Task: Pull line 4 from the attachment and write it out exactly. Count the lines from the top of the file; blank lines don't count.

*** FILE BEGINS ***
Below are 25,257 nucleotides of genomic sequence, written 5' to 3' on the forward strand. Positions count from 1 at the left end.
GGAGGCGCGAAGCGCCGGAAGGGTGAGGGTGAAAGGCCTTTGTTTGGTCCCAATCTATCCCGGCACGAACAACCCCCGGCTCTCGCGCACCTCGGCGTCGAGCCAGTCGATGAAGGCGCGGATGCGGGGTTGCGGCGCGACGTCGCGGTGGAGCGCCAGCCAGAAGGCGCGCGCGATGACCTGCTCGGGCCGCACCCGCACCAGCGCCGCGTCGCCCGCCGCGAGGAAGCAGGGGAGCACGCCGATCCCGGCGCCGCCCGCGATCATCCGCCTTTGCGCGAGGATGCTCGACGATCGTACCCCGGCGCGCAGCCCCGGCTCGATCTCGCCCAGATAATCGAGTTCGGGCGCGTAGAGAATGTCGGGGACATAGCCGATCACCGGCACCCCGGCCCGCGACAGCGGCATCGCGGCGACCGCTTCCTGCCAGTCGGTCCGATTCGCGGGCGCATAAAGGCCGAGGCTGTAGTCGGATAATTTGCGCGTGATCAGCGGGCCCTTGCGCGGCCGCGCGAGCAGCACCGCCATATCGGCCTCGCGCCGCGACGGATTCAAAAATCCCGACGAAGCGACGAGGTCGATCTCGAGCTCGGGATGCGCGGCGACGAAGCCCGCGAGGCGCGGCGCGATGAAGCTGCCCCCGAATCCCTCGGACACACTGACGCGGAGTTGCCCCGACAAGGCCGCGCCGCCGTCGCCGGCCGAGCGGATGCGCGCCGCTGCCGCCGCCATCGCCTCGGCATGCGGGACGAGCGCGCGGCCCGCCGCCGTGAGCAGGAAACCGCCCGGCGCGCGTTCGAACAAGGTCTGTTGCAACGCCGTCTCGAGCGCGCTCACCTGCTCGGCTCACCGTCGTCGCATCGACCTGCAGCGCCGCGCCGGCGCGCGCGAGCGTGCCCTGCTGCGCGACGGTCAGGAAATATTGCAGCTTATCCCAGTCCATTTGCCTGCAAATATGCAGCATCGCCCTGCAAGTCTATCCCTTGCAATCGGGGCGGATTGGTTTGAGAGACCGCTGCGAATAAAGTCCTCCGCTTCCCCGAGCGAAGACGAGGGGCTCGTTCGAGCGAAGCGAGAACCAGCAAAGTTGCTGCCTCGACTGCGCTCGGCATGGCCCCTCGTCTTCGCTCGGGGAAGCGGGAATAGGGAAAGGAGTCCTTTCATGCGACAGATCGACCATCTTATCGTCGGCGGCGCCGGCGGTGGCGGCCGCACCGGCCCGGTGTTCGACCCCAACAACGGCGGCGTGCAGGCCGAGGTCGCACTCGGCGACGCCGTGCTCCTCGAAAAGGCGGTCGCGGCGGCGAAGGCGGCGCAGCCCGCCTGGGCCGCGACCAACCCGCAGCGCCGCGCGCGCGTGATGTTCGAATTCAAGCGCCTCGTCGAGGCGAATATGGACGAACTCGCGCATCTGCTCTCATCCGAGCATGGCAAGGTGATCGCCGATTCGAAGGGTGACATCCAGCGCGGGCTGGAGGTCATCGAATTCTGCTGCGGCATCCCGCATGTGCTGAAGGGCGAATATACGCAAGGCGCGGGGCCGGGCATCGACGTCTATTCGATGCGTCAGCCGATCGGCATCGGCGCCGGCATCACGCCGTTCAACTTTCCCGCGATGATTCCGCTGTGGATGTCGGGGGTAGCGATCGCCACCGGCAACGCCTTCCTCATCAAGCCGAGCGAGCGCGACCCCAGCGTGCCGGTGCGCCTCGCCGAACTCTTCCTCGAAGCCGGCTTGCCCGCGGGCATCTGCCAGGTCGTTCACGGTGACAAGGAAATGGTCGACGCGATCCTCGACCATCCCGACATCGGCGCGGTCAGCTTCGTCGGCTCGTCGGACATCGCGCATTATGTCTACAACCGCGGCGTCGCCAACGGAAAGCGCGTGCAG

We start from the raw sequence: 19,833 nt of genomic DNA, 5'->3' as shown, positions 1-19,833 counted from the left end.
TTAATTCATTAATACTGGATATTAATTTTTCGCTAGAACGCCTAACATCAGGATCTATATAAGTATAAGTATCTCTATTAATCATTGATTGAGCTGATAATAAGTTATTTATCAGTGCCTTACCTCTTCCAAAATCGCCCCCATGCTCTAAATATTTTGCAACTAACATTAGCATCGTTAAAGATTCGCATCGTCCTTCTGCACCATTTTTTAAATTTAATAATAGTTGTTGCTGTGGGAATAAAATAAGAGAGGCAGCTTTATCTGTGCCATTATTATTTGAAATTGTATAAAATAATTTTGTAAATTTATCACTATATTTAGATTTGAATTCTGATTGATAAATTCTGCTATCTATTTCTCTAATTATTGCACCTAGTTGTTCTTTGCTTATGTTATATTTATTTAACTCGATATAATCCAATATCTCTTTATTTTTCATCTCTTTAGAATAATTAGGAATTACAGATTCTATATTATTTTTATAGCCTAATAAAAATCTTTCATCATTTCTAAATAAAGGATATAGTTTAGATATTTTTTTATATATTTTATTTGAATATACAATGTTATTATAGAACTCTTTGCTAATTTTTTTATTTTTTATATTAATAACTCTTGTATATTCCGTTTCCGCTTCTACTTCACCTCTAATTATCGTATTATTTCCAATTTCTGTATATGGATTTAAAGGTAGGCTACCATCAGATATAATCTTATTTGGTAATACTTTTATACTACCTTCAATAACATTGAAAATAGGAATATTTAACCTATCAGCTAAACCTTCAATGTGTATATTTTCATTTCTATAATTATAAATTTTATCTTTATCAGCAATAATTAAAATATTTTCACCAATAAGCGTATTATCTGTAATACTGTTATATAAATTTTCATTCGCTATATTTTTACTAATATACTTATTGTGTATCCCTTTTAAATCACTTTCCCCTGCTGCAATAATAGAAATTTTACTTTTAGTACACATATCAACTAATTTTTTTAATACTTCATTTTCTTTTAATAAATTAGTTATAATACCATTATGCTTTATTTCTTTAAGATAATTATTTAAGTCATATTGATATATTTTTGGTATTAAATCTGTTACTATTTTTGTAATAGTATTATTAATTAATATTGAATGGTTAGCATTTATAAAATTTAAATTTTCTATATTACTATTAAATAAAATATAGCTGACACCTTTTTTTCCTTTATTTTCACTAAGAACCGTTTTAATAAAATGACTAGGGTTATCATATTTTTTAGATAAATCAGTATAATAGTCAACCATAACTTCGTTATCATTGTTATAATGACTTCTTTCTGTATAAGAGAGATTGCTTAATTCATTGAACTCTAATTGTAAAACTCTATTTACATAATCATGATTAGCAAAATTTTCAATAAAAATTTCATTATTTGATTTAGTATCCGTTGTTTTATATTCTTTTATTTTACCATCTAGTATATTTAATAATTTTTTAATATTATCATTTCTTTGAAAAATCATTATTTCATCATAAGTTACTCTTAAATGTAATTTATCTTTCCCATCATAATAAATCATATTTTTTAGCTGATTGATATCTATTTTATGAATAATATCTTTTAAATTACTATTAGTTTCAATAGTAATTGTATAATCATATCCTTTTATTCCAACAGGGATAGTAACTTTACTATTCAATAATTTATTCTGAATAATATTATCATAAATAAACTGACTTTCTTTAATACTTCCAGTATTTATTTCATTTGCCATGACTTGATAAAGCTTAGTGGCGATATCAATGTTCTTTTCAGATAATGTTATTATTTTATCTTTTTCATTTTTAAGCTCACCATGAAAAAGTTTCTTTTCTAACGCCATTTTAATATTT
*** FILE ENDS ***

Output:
TTAATTCATTAATACTGGATATTAATTTTTCGCTAGAACGCCTAACATCAGGATCTATATAAGTATAAGTATCTCTATTAATCATTGATTGAGCTGATAATAAGTTATTTATCAGTGCCTTACCTCTTCCAAAATCGCCCCCATGCTCTAAATATTTTGCAACTAACATTAGCATCGTTAAAGATTCGCATCGTCCTTCTGCACCATTTTTTAAATTTAATAATAGTTGTTGCTGTGGGAATAAAATAAGAGAGGCAGCTTTATCTGTGCCATTATTATTTGAAATTGTATAAAATAATTTTGTAAATTTATCACTATATTTAGATTTGAATTCTGATTGATAAATTCTGCTATCTATTTCTCTAATTATTGCACCTAGTTGTTCTTTGCTTATGTTATATTTATTTAACTCGATATAATCCAATATCTCTTTATTTTTCATCTCTTTAGAATAATTAGGAATTACAGATTCTATATTATTTTTATAGCCTAATAAAAATCTTTCATCATTTCTAAATAAAGGATATAGTTTAGATATTTTTTTATATATTTTATTTGAATATACAATGTTATTATAGAACTCTTTGCTAATTTTTTTATTTTTTATATTAATAACTCTTGTATATTCCGTTTCCGCTTCTACTTCACCTCTAATTATCGTATTATTTCCAATTTCTGTATATGGATTTAAAGGTAGGCTACCATCAGATATAATCTTATTTGGTAATACTTTTATACTACCTTCAATAACATTGAAAATAGGAATATTTAACCTATCAGCTAAACCTTCAATGTGTATATTTTCATTTCTATAATTATAAATTTTATCTTTATCAGCAATAATTAAAATATTTTCACCAATAAGCGTATTATCTGTAATACTGTTATATAAATTTTCATTCGCTATATTTTTACTAATATACTTATTGTGTATCCCTTTTAAATCACTTTCCCCTGCTGCAATAATAGAAATTTTACTTTTAGTACACATATCAACTAATTTTTTTAATACTTCATTTTCTTTTAATAAATTAGTTATAATACCATTATGCTTTATTTCTTTAAGATAATTATTTAAGTCATATTGATATATTTTTGGTATTAAATCTGTTACTATTTTTGTAATAGTATTATTAATTAATATTGAATGGTTAGCATTTATAAAATTTAAATTTTCTATATTACTATTAAATAAAATATAGCTGACACCTTTTTTTCCTTTATTTTCACTAAGAACCGTTTTAATAAAATGACTAGGGTTATCATATTTTTTAGATAAATCAGTATAATAGTCAACCATAACTTCGTTATCATTGTTATAATGACTTCTTTCTGTATAAGAGAGATTGCTTAATTCATTGAACTCTAATTGTAAAACTCTATTTACATAATCATGATTAGCAAAATTTTCAATAAAAATTTCATTATTTGATTTAGTATCCGTTGTTTTATATTCTTTTATTTTACCATCTAGTATATTTAATAATTTTTTAATATTATCATTTCTTTGAAAAATCATTATTTCATCATAAGTTACTCTTAAATGTAATTTATCTTTCCCATCATAATAAATCATATTTTTTAGCTGATTGATATCTATTTTATGAATAATATCTTTTAAATTACTATTAGTTTCAATAGTAATTGTATAATCATATCCTTTTATTCCAACAGGGATAGTAACTTTACTATTCAATAATTTATTCTGAATAATATTATCATAAATAAACTGACTTTCTTTAATACTTCCAGTATTTATTTCATTTGCCATGACTTGATAAAGCTTAGTGGCGATATCAATGTTCTTTTCAGATAATGTTATTATTTTATCTTTTTCATTTTTAAGCTCACCATGAAAAAGTTTCTTTTCTAACGCCATTTTAATATTT